Microsoft is presenting five candidates for its new default font, to replace Calibri.
One of them is Skeena, among the designers of which is our own John Hudson.
In my opinion, though, the only candidates that have a chance are Tenorite and maybe Seaford. Bierstadt is too bold, and Grandview is too DIN-like. As for Skeena? All the candidates are sans-serif. Seaford is apparently not quite a monoline face, but Skeena is very definitely not monoline; it's also in the semi-bold category. So, while it is a beautiful face, I doubt it can be a default.
These five typefaces are already available within Office 365.
True, but it's *MS* Office. And arguably the default font in Office gets way more mindshare than the OS typeface. Noting how people have come to love to hate Calibri, not Segoe (or whatever, I'm not even sure, which is telling here).
Yes, eventually it is likely that some of the new fonts will ship bundled with either or both Office and Windows (at the moment they are only available via the Office cloud font service), but Johannes was talking about Microsoft brand and ‘encapsulating what they feel their OS should be’—and the new Office fonts are really not that: they are document fonts for users, not branding fonts for Windows.
An interesting comparison here is IBM Plex, which is supposed to straddle branding and usage, but because IBM doesn't make dominant authoring software for end-users it cannot work, and simply ends up eroding the typographic branding potential (with very little benefit).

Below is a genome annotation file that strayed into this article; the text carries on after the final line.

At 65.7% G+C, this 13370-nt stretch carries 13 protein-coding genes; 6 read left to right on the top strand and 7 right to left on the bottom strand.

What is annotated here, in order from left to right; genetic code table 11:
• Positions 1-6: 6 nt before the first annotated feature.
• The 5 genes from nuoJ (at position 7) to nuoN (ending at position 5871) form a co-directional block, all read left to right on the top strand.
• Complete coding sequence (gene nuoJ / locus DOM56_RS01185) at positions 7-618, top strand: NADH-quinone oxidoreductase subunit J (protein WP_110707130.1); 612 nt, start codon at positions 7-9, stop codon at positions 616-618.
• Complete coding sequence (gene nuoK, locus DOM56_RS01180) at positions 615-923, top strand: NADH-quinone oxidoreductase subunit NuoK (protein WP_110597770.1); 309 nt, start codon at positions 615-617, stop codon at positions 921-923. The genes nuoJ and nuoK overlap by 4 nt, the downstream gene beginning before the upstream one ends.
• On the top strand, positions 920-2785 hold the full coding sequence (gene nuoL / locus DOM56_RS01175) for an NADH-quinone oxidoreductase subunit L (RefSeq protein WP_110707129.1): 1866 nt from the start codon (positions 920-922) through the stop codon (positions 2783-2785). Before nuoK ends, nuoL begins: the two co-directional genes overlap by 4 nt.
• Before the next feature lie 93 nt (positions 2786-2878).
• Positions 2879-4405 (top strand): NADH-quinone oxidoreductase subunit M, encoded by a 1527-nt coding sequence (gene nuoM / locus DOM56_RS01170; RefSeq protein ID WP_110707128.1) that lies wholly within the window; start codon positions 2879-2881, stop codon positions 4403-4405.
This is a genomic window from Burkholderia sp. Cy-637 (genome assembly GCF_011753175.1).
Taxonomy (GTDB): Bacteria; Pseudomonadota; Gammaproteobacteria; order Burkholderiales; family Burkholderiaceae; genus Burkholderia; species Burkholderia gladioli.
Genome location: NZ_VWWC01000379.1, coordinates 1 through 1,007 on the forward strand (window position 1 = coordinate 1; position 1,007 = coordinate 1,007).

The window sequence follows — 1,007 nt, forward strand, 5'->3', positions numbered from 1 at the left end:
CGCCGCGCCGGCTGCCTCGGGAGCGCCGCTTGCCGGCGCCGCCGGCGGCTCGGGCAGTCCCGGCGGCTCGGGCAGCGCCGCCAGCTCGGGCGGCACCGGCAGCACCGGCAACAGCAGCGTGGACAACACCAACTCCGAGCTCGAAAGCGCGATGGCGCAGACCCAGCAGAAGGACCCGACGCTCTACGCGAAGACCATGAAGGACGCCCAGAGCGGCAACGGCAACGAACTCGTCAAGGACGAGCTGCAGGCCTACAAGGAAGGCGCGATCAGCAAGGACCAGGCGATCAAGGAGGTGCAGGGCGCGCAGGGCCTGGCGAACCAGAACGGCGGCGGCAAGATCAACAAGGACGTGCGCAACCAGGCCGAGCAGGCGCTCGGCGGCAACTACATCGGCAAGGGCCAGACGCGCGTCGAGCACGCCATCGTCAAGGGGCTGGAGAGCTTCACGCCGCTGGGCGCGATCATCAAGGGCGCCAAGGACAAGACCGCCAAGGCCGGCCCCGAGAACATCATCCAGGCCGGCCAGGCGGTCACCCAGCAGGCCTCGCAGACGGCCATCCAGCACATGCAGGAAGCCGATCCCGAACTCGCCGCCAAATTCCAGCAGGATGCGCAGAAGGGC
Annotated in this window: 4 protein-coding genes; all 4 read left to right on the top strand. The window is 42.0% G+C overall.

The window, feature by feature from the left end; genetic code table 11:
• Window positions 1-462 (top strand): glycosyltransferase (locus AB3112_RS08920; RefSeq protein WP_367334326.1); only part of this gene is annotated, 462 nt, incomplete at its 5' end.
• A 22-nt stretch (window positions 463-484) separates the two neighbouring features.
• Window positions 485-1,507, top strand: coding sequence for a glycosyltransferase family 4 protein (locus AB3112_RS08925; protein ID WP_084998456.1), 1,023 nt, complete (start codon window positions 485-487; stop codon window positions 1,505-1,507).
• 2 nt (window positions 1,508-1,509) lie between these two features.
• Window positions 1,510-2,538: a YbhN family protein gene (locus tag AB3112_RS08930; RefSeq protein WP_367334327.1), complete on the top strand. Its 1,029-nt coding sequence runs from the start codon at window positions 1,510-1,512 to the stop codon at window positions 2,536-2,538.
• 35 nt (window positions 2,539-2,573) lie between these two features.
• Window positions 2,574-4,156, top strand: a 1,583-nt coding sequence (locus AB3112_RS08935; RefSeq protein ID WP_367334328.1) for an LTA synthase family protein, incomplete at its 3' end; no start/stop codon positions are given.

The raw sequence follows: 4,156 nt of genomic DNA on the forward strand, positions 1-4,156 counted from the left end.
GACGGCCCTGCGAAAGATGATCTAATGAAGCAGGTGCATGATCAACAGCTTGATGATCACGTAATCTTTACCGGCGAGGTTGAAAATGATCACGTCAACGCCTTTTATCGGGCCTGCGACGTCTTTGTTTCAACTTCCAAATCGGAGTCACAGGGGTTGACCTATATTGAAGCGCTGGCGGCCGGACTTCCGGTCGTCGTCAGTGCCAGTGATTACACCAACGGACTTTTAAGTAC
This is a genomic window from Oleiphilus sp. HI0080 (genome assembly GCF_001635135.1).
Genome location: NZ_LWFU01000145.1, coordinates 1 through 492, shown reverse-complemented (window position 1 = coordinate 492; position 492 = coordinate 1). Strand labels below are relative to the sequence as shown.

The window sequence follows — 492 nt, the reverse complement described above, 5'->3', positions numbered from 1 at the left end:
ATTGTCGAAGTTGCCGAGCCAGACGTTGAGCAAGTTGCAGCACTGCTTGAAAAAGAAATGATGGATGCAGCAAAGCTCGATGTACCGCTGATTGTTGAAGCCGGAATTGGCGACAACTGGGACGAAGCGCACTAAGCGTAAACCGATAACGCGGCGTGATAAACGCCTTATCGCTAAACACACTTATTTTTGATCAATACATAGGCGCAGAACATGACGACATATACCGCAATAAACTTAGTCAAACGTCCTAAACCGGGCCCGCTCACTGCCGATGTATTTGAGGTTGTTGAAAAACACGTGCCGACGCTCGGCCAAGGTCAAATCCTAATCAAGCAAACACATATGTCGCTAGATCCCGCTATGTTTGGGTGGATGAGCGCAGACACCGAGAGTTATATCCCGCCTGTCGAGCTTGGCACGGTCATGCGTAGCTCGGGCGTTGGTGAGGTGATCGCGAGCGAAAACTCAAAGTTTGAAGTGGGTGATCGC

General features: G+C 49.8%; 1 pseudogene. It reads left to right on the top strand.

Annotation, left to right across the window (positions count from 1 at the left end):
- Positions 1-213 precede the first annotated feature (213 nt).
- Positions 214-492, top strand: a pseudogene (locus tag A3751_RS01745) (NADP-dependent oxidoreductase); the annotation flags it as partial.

Perhaps Microsoft will choose to replace their serif default font for MS Office before too long. If they have any sense, they'll look at New York, the abomination that Apple paid actual money for, then turn around by 180 degrees, and look for a replacement in that direction.
Or maybe somebody at Microsoft will choose to drop by this forum, and stop for a second to think about all the imaginative, talented folks who come to showcase their work here.
The exercise is to set the direction for the next Office default type system. This is not a Microsoft brand or UI font, and although the typefaces need to live alongside UI fonts and branding fonts, Office is cross-platform and we obviously can't influence Apple and Android UI fonts.
We've not made any statements about shipping these with Windows - but we're keeping them cloud-only (aka.ms/officefonts) at least until we pick the direction and finalize the work.
Once we select the direction there will be lots of updates and changes, and additional styles will be commissioned so that it will shine in all our apps at all our end points. That's why we've given ourselves a year and a half to get that done.
So we're encouraging folks to let us know which they prefer but also things they don't like. Customer sentiment is just one of the inputs into the decision, but we are learning a lot, especially about things that people care about - dyslexia, accessibility, l and I differentiation, the names - so also opportunities for educational material when we announce the results.
Given the positive reaction I'm also hopeful that we'll be able to do work across all five families not just the one we pick. Re serif, I asked all of the designers to propose serif and monospaced companions, so hopefully a roadmap for that too.
There are many name places and mountains to choose from. Must is be a name that evokes a keg stand scene in Animal House 2: Beer Me, Bro!?
Disagree. Branding relies mostly on display typography.
When Calibri gets replaced, people will notice that way more than a UI font changing.
I remember seeing a chart that shows that, yes, there are variations in font availability on different platforms. But they should be available in Word on nearly all the platforms.